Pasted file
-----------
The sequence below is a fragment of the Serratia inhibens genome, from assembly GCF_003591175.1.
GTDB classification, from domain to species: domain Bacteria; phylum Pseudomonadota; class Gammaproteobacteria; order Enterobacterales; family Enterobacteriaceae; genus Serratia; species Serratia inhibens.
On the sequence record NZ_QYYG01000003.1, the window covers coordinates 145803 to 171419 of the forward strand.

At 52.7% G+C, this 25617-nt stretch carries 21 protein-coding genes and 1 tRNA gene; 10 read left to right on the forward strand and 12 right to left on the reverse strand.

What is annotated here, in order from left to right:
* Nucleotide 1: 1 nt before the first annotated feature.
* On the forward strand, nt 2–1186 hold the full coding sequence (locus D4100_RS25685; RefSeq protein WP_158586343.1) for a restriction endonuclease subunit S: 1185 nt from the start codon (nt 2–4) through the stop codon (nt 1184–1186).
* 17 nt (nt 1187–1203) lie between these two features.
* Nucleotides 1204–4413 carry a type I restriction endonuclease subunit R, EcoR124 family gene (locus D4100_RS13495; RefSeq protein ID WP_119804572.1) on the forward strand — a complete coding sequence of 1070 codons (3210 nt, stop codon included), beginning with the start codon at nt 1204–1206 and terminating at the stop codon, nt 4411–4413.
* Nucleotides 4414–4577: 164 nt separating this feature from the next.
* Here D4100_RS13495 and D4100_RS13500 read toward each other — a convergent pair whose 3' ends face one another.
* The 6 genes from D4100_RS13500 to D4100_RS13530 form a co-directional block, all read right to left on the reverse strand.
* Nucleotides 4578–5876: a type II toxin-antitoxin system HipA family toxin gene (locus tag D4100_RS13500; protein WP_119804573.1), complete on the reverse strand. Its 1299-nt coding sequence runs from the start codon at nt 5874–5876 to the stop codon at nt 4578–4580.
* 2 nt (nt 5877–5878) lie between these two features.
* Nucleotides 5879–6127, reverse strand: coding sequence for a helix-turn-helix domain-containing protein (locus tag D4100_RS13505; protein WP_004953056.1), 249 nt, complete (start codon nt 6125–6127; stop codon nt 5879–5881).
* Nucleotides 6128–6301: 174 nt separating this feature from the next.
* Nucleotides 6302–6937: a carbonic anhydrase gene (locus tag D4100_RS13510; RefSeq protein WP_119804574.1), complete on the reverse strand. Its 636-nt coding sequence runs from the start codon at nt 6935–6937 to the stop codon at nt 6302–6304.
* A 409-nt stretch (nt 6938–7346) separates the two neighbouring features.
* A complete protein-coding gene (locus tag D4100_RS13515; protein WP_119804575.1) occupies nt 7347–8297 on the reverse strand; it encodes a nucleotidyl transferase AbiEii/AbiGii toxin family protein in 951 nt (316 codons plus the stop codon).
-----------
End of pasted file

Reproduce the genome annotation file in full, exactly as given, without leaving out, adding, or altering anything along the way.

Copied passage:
The sequence below is a fragment of the Serratia inhibens genome, from assembly GCF_003591175.1.
GTDB classification, from domain to species: domain Bacteria; phylum Pseudomonadota; class Gammaproteobacteria; order Enterobacterales; family Enterobacteriaceae; genus Serratia; species Serratia inhibens.
On the sequence record NZ_QYYG01000003.1, the window covers coordinates 145803 to 171419 of the forward strand.

At 52.7% G+C, this 25617-nt stretch carries 21 protein-coding genes and 1 tRNA gene; 10 read left to right on the forward strand and 12 right to left on the reverse strand.

What is annotated here, in order from left to right:
* Nucleotide 1: 1 nt before the first annotated feature.
* On the forward strand, nt 2–1186 hold the full coding sequence (locus D4100_RS25685; RefSeq protein WP_158586343.1) for a restriction endonuclease subunit S: 1185 nt from the start codon (nt 2–4) through the stop codon (nt 1184–1186).
* 17 nt (nt 1187–1203) lie between these two features.
* Nucleotides 1204–4413 carry a type I restriction endonuclease subunit R, EcoR124 family gene (locus D4100_RS13495; RefSeq protein ID WP_119804572.1) on the forward strand — a complete coding sequence of 1070 codons (3210 nt, stop codon included), beginning with the start codon at nt 1204–1206 and terminating at the stop codon, nt 4411–4413.
* Nucleotides 4414–4577: 164 nt separating this feature from the next.
* Here D4100_RS13495 and D4100_RS13500 read toward each other — a convergent pair whose 3' ends face one another.
* The 6 genes from D4100_RS13500 to D4100_RS13530 form a co-directional block, all read right to left on the reverse strand.
* Nucleotides 4578–5876: a type II toxin-antitoxin system HipA family toxin gene (locus tag D4100_RS13500; protein WP_119804573.1), complete on the reverse strand. Its 1299-nt coding sequence runs from the start codon at nt 5874–5876 to the stop codon at nt 4578–4580.
* 2 nt (nt 5877–5878) lie between these two features.
* Nucleotides 5879–6127, reverse strand: coding sequence for a helix-turn-helix domain-containing protein (locus tag D4100_RS13505; protein WP_004953056.1), 249 nt, complete (start codon nt 6125–6127; stop codon nt 5879–5881).
* Nucleotides 6128–6301: 174 nt separating this feature from the next.
* Nucleotides 6302–6937: a carbonic anhydrase gene (locus tag D4100_RS13510; RefSeq protein WP_119804574.1), complete on the reverse strand. Its 636-nt coding sequence runs from the start codon at nt 6935–6937 to the stop codon at nt 6302–6304.
* A 409-nt stretch (nt 6938–7346) separates the two neighbouring features.
* A complete protein-coding gene (locus tag D4100_RS13515; protein WP_119804575.1) occupies nt 7347–8297 on the reverse strand; it encodes a nucleotidyl transferase AbiEii/AbiGii toxin family protein in 951 nt (316 codons plus the stop codon).